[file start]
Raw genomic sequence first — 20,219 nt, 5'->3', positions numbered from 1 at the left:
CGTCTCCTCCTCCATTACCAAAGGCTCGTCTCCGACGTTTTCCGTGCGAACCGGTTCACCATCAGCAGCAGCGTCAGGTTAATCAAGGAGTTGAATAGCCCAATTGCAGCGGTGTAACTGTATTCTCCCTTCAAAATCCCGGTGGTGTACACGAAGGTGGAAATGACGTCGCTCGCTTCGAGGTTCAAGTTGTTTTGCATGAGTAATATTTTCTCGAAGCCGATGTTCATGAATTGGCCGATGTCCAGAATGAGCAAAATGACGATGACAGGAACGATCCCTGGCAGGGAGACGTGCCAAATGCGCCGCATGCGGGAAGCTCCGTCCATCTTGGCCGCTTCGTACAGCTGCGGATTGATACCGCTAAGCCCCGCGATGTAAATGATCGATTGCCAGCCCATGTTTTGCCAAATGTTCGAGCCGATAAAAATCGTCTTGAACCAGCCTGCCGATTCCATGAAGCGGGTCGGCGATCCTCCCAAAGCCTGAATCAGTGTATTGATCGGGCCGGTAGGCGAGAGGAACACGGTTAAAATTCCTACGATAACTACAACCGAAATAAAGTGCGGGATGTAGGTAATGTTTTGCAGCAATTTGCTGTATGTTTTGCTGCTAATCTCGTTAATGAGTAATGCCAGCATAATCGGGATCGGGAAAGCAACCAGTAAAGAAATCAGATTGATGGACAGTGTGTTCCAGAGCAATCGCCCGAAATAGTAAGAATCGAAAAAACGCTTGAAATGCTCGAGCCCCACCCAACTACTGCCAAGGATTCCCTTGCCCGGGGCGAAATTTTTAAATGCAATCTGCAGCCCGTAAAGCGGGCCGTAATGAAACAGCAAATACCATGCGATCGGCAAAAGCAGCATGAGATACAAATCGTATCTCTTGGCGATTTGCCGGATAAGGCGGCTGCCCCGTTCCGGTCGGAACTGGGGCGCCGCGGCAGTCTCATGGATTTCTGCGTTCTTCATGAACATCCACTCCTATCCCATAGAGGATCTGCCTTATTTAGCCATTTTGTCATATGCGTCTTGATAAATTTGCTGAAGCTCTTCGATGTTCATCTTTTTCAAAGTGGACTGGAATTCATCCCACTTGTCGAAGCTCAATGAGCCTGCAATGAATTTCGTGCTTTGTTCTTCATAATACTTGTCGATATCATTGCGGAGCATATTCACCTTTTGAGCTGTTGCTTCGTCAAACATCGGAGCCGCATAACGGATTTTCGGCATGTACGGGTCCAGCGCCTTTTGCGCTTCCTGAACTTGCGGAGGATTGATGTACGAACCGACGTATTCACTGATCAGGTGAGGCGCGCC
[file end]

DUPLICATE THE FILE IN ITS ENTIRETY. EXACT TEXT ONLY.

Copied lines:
Raw genomic sequence first — 20,219 nt, 5'->3', positions numbered from 1 at the left:
CGTCTCCTCCTCCATTACCAAAGGCTCGTCTCCGACGTTTTCCGTGCGAACCGGTTCACCATCAGCAGCAGCGTCAGGTTAATCAAGGAGTTGAATAGCCCAATTGCAGCGGTGTAACTGTATTCTCCCTTCAAAATCCCGGTGGTGTACACGAAGGTGGAAATGACGTCGCTCGCTTCGAGGTTCAAGTTGTTTTGCATGAGTAATATTTTCTCGAAGCCGATGTTCATGAATTGGCCGATGTCCAGAATGAGCAAAATGACGATGACAGGAACGATCCCTGGCAGGGAGACGTGCCAAATGCGCCGCATGCGGGAAGCTCCGTCCATCTTGGCCGCTTCGTACAGCTGCGGATTGATACCGCTAAGCCCCGCGATGTAAATGATCGATTGCCAGCCCATGTTTTGCCAAATGTTCGAGCCGATAAAAATCGTCTTGAACCAGCCTGCCGATTCCATGAAGCGGGTCGGCGATCCTCCCAAAGCCTGAATCAGTGTATTGATCGGGCCGGTAGGCGAGAGGAACACGGTTAAAATTCCTACGATAACTACAACCGAAATAAAGTGCGGGATGTAGGTAATGTTTTGCAGCAATTTGCTGTATGTTTTGCTGCTAATCTCGTTAATGAGTAATGCCAGCATAATCGGGATCGGGAAAGCAACCAGTAAAGAAATCAGATTGATGGACAGTGTGTTCCAGAGCAATCGCCCGAAATAGTAAGAATCGAAAAAACGCTTGAAATGCTCGAGCCCCACCCAACTACTGCCAAGGATTCCCTTGCCCGGGGCGAAATTTTTAAATGCAATCTGCAGCCCGTAAAGCGGGCCGTAATGAAACAGCAAATACCATGCGATCGGCAAAAGCAGCATGAGATACAAATCGTATCTCTTGGCGATTTGCCGGATAAGGCGGCTGCCCCGTTCCGGTCGGAACTGGGGCGCCGCGGCAGTCTCATGGATTTCTGCGTTCTTCATGAACATCCACTCCTATCCCATAGAGGATCTGCCTTATTTAGCCATTTTGTCATATGCGTCTTGATAAATTTGCTGAAGCTCTTCGATGTTCATCTTTTTCAAAGTGGACTGGAATTCATCCCACTTGTCGAAGCTCAATGAGCCTGCAATGAATTTCGTGCTTTGTTCTTCATAATACTTGTCGATATCATTGCGGAGCATATTCACCTTTTGAGCTGTTGCTTCGTCAAACATCGGAGCCGCATAACGGATTTTCGGCATGTACGGGTCCAGCGCCTTTTGCGCTTCCTGAACTTGCGGAGGATTGATGTACGAACCGACGTATTCACTGATCAGGTGAGGCGCGCC